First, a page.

Chennai: Baahubali: The Conclusion will focus on the story of Amarendra Baahubali and all the intrigue in the kingdom of Mahishmathi. But apart from the giant warriors Baahubali and Bhallala Deva, the film's women are shown to be equally powerful and regal. It wasn't an easy task to create the right look for the multi-faceted personalities of Devasena (Anushka Shetty), Sivagami (Ramya Krishnan) and Avantika (Tamannaah). In an exclusive interview, the two costume designers, Rama Rajamouli (SS Rajamouli's wife) and Prashanti Tipirneni, break it down for us. Baahubali: The Conclusion is scheduled to have a worldwide premiere on Thursday and hit screens on April 28.
- The looks were inspired by Amar Chitra Katha and Chandamama characters
- Rajamouli's wife designed the costumes along with Prashanti Tipirneni
- "Took five days to get the right shade of tan for Tamannaah," said Rajam
A lot of research went into conceptualizing the clothes of the three leading women characters in Baahubali. From sari drapes to colour combinations and jewellery, Rama and Prashanti, zeroed in on designs, after in-depth discussions with the pre-visualisation department. Prashanti who has designed costumes for 6 films prior to Baahubali, says "I basically designed the costumes for Devasena and her Kunthala Rajyam. Rama and I are good friends and so we shared a great rapport at work. We researched sari drapes together. Apart from Amar Chitra Katha and Chandamama books, one of main inspirations for these ladies, were the paintings of Raja Ravi Varma. The grace and ethereal quality he depicts his women with in his canvas, was what we wanted to give our heroines. So the sari drapes especially were inspired by his paintings."
Baahubali's Ravi Varma Connection
Throwing more light on the subject, Rama Rajamouli says, "Baahubali being for pan Indian audiences, we wanted to give their clothes a universal feel. That was most challenging for us. So we tried out a completely new style, sticking to basics but evolving it as we went along. So we kept the traditional 9 yards sari famous in Southern India, but worked on the way it was draped so as to add to Sivagami's personality and reflect her regal posture, grace and power." Devasena's costumes had delicate designs and flowery patterns. Says Prashanti, "She is a great patron of the Fine Arts. So her clothes reflect her penchant for the ornate and delicate patterns and textures." Designing costumes for Avantika, aka Tamannaah, followed a different template. Rama says, "She has a warrior look so we gave her a dhoti and a leather armour for her torso. The leather had to be specially designed to look tough yet be malleable enough to not crumble and crack under the pressure of so many movements. So for malleability, we lined it with rubber. She had to wear layered clothing and it must have been very hot for her."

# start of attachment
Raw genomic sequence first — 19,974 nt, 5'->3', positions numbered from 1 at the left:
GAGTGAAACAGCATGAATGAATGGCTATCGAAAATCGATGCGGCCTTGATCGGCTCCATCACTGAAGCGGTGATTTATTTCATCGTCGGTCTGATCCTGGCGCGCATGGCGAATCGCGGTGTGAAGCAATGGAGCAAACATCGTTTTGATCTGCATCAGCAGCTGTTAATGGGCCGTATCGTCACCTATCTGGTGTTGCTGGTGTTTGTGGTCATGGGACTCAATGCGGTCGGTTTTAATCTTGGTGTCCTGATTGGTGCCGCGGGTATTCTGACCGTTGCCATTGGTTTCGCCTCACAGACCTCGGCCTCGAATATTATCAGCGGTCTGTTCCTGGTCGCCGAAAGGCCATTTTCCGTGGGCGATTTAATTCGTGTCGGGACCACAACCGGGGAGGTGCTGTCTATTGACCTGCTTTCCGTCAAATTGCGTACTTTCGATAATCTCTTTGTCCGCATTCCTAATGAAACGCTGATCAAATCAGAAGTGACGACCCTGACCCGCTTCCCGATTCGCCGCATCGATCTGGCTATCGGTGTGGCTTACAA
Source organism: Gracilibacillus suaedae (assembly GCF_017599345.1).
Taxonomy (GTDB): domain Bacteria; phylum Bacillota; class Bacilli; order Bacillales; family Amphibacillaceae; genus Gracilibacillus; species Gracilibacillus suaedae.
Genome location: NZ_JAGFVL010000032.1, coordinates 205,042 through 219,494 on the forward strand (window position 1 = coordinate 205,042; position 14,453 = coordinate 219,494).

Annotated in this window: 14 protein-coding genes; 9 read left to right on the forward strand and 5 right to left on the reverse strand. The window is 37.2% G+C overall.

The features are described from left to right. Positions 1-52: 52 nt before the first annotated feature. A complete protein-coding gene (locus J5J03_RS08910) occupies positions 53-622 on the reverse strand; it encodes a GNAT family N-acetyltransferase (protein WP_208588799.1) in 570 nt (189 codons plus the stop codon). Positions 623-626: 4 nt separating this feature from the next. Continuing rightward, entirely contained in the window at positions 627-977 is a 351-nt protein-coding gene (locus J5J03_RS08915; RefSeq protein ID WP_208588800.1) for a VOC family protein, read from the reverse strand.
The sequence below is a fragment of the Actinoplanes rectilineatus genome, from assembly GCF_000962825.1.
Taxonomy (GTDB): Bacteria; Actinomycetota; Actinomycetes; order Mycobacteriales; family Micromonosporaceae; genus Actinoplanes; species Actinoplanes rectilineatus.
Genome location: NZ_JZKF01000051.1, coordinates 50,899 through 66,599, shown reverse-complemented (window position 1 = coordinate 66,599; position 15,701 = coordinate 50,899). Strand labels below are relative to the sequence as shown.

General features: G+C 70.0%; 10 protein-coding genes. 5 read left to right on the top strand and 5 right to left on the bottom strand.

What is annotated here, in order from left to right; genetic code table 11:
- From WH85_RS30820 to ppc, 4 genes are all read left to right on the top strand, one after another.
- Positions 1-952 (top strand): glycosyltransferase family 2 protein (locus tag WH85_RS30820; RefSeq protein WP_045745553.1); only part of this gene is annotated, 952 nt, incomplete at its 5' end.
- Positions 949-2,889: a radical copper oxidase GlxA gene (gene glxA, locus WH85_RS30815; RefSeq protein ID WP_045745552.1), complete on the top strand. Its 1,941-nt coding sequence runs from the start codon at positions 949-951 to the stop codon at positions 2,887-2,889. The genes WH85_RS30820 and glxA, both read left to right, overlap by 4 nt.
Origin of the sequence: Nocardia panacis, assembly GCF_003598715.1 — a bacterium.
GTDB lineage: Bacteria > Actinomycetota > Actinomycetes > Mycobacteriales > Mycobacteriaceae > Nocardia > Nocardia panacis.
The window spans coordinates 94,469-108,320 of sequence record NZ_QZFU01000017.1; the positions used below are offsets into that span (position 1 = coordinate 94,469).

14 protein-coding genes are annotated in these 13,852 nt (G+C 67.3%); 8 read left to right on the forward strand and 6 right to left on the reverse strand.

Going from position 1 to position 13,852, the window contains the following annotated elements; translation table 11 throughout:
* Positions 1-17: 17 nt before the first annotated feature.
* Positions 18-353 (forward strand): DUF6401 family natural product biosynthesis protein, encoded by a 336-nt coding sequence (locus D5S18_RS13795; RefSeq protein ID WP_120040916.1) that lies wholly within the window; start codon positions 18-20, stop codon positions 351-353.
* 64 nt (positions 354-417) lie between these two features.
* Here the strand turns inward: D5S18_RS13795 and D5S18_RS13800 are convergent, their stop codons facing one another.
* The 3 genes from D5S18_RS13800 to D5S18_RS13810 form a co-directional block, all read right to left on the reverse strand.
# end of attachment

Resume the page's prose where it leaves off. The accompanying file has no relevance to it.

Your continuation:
Tanning Tamannah took five days
Interestingly, it took five days for the team to arrive at the correct tan for Tamannaah's warrior look. Rama says, "She plays a forest woman exposed to the elements all the time. So we had to tan her. Now, Tamannaah is so fair that it we had to give her a 10 shade darker tan. This was not easy. You cannot just keep adding a darker shade to arrive at the perfect tan. You have to try out different base make up colours, then keep adding shades to it, till you arrive at the perfect shade. Everytime, you have to remove the entire make up, in order to try out the next base shade. This is extremely time consuming. So it took us five whole days to get the right shade for her. She was very patient all through. Even during shoot, she had to arrive at 4 am to apply make up for a 7: 30 am shot!"
Talking about the hairstyles of the ladies, Rama says, "We have experimented with various hair dos inspired by Amar Chitra Katha comics and Chandamama stories. Some of the hairstyle we've tried will be completely new for the screen."
We learn of an interesting detail about the jewellery worn by the royals in the film. Rama says, "The jewellery worn by Prabhas and Rana Dagubatti on screen, is actually real silver dipped in gold polish. While their jewellery has a solid look, Devasena's jewels are more delicate, reflecting her artistic temperament. Actually, for Sivagami's character in part 1, we used our own real jewellery, which we all brought from our homes. We felt that wearing real jewellery would get her instantly into character and give authenticity to the scenes. We didn't want to compromise on anything. At that time, we couldn't get any brand to sponsor jewellery for Baahubali, since nobody recognized the potential and impact of the film. But after Baahubali: The Beginning became such a blockbuster, many sponsors came forward. For Part 2, we've collaborated with Amrapali Jewels who have designed Devasena's real gold jewellery." Prashanti adds, "Many of the designs are not available in the market and are designed by me and Amrapali, right from maang tikas, waist belts and nose pins to earrings and necklaces"
Rajamouli couldn't bring home work
Working together on Baahubali for 5 years, did Rama and Rajamouli bring work home after shoot? Rama laughs, "Actually Rajamouli is so passionate about his work, that given a chance, he would have definitely discussed work at home! But my daughter Mayookha who was 7 years old then, drew the line. She said, 'dad should not talk about work' whenever she was around. Now, as she missed him a lot, she was always near him at home. That's the reason Rajamouli couldn't bring home his work!" However, being in perfect sync with each other, was an advantage, "Rajamouli discusses every idea with me, right from the germ stage when it's raw. So that sync gave me the perfect clarity on how he wanted his characters to look."